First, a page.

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Sadiq Khan urged to apologise over ‘flowery rhetoric’ comments following Gove's speech on antisemitism

22 May 2024, 07:00

Sadiq Khan has been urged to apologise over ‘flowery rhetoric’ comments following Michael Gove's speech.
Sadiq Khan has been urged to apologise over ‘flowery rhetoric’ comments following Michael Gove's speech. Picture: Alamy

By Freddie Hall

Sadiq Khan should apologise for dismissing Michael Gove’s antisemitism warning as ‘flowery rhetoric’, campaigners have said.

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In response to what the Mayor of London told LBC, the Campaign Against Antisemitism (CAA) described Mr Khan’s comments as “extremely concerning” and accused him of “gaslighting” the Jewish community over the levels of antisemitism seen in London since the start of the Israel-Hamas conflict.

It comes after a speech in north London by the Communities Secretary in which Mr Gove suggested the UK was “descending into darkness”, likening the threats and abuse to Nazi Germany.

“We have seen where the unchecked growth of antisemitism has led in the past,” he said.

“We all know that what starts with the Jews never ends with the Jews. It’s an ironclad law of history that countries which are descending into darkness are those which are becoming progressively more unsafe for Jewish individuals and the Jewish community - the Spain of the Inquisition, the Vienna of the 1900s, Germany in the Thirties, Russia in the last decade.”

When asked if he agreed with the sentiment, Sadiq Khan brushed it off, saying he didn’t want to get involved in “flowery rhetoric”.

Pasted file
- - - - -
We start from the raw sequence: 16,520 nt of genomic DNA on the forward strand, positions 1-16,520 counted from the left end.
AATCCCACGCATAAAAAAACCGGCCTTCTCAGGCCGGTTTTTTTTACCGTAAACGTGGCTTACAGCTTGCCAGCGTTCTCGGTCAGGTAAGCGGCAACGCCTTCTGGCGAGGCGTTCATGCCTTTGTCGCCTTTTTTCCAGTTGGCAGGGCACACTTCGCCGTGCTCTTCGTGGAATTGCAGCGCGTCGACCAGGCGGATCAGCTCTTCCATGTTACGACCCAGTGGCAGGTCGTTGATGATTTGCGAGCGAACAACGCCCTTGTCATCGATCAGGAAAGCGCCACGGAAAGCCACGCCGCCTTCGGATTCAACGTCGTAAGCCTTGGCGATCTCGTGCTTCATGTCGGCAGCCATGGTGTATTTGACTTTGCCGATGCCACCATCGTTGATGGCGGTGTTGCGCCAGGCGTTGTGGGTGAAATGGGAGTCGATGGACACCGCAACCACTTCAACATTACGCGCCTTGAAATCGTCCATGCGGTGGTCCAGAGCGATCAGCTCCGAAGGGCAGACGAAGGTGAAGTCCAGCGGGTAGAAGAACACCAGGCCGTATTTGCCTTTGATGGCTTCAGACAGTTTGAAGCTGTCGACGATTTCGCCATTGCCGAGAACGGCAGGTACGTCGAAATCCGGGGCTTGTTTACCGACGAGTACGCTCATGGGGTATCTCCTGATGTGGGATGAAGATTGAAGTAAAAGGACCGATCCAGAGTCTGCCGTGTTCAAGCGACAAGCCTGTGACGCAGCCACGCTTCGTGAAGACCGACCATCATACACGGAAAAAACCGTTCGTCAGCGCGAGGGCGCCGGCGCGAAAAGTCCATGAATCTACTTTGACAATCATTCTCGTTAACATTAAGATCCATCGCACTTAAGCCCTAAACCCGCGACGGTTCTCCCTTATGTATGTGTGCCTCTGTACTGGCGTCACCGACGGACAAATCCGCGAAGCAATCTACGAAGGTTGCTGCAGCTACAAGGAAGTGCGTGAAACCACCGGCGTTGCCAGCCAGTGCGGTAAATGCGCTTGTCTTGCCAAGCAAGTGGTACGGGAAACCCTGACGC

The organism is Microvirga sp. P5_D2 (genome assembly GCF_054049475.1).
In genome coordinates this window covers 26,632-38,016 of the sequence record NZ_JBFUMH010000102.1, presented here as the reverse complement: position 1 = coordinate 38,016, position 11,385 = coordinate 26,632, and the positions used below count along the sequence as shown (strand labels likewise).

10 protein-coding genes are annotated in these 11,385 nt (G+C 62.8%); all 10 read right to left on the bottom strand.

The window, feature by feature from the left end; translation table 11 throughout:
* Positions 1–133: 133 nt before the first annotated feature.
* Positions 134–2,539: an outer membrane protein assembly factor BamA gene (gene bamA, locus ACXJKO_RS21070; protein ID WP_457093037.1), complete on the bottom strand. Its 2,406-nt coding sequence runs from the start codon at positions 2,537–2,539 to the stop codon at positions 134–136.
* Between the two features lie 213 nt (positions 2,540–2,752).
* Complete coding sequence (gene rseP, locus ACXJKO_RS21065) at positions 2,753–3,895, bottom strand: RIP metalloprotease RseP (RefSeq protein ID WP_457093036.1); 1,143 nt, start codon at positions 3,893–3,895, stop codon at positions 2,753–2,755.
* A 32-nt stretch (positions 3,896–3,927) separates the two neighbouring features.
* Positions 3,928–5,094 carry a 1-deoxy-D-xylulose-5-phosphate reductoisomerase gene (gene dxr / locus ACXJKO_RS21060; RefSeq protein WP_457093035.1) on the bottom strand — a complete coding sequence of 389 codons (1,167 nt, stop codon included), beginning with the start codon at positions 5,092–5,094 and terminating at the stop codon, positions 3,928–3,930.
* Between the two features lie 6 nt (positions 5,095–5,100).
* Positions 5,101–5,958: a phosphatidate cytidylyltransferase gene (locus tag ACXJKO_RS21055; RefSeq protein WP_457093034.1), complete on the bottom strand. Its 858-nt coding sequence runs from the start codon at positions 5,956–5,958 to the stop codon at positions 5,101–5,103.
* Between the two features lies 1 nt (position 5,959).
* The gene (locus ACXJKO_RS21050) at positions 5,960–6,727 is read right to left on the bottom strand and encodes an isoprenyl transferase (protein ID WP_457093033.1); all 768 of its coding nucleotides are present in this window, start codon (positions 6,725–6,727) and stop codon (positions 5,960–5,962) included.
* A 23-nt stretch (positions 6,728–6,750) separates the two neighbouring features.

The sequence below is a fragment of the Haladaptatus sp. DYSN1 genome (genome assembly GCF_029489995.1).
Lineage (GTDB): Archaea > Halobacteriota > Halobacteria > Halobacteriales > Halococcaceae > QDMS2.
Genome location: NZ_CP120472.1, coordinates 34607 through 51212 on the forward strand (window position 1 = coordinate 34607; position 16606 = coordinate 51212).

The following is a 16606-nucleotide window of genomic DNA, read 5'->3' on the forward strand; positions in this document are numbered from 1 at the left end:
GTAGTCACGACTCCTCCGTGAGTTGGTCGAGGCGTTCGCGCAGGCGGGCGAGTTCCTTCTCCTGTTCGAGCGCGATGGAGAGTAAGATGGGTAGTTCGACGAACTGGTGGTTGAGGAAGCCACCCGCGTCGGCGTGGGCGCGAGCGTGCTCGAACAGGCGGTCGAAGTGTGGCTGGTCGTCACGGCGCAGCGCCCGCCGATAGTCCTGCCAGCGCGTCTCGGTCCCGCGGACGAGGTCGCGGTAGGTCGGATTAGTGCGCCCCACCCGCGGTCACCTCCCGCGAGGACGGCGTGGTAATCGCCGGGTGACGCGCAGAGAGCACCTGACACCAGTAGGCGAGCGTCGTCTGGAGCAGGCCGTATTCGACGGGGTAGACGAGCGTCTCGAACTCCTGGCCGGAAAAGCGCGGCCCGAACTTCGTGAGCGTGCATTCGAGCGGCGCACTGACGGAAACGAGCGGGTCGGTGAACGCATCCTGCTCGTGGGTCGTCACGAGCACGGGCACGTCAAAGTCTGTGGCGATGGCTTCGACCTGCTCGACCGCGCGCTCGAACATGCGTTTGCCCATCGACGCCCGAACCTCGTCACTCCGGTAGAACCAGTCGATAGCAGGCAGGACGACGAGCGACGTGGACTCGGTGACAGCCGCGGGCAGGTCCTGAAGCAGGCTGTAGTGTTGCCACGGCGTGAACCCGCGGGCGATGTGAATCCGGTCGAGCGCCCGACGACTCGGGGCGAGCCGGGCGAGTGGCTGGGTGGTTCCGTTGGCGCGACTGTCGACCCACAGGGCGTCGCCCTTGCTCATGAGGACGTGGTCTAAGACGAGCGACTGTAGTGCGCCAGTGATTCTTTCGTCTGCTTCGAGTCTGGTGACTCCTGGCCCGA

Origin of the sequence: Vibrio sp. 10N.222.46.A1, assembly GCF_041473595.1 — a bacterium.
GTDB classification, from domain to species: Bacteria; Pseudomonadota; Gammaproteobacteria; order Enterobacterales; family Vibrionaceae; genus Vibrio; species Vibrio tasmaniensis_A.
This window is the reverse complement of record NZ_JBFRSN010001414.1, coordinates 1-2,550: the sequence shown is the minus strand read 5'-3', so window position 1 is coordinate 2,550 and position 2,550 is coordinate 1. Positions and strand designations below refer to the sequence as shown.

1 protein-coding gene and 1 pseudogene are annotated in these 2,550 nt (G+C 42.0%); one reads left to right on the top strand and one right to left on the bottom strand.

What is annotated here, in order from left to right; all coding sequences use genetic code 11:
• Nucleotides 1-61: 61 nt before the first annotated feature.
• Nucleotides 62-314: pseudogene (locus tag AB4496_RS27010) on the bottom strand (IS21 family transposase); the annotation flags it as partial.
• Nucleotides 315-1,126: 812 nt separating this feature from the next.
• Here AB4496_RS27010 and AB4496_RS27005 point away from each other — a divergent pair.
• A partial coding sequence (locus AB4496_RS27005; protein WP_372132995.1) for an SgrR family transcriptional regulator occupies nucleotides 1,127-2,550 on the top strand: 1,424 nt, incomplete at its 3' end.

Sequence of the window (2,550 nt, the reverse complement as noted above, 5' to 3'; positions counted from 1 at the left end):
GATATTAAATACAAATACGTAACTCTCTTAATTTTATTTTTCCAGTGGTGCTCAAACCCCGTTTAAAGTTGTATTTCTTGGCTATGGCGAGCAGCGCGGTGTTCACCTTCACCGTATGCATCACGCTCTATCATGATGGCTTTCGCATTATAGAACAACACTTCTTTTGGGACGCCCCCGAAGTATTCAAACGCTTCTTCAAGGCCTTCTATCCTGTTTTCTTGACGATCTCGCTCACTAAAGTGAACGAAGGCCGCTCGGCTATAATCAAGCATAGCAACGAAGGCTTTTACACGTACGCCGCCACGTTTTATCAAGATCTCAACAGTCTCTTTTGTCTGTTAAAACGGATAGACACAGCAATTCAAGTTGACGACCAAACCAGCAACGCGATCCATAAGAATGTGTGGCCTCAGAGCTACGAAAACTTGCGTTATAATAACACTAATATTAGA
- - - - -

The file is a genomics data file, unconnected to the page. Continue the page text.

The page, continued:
Speaking to LBC, Gideon Falter - Chief Executive of the Campaign Against Antisemitism – said the Mayor’s comments were “completely inappropriate and he should apologise for them”.

Read more: 'Genuinely dangerous to be Jewish' near London's pro-Palestinian marches, Michael Gove says

It comes after Michael Gove suggested the UK was “descending into darkness” over antisemitism.
It comes after Michael Gove suggested the UK was “descending into darkness” over antisemitism. Picture: Alamy

"By reportedly dismissing this warning as mere 'flowery rhetoric', Mayor of London Sadiq Khan betrays either an ignorance of history or a callous indifference to what Jewish Londoners are experiencing right now", the CAA said.

Later in his speech, Communities Secretary Michael Gove said that the chant “From the River to the Sea”, heard at pro-Palestinian marches across UK, envisages the erasure of the Jewish people’s home.

Sadiq Khan said he agreed that demonstrators should rethink the use of the chant, acknowledging that it causes a great amount of anxiety among Jewish communities in London.

Mr Gove’s speech came on the same day a report by a Government adviser who has claimed “extreme political activists are targeting core elements of Britain’s democracy”.

Lord Walney warned demonstrations by ‘extreme’ groups should be restricted or banned, if organisations use criminal offences - such as the destruction of property or serious disruption - to influence public debate.

He also recommended that protest organisers should contribute to the costs of policing if they hold a significant number of large demonstrations that cause disruption or repeatedly break the law.

Read more: Relatives of hostages held by Hamas after October 7 attacks urge Israeli government to reach ceasefire

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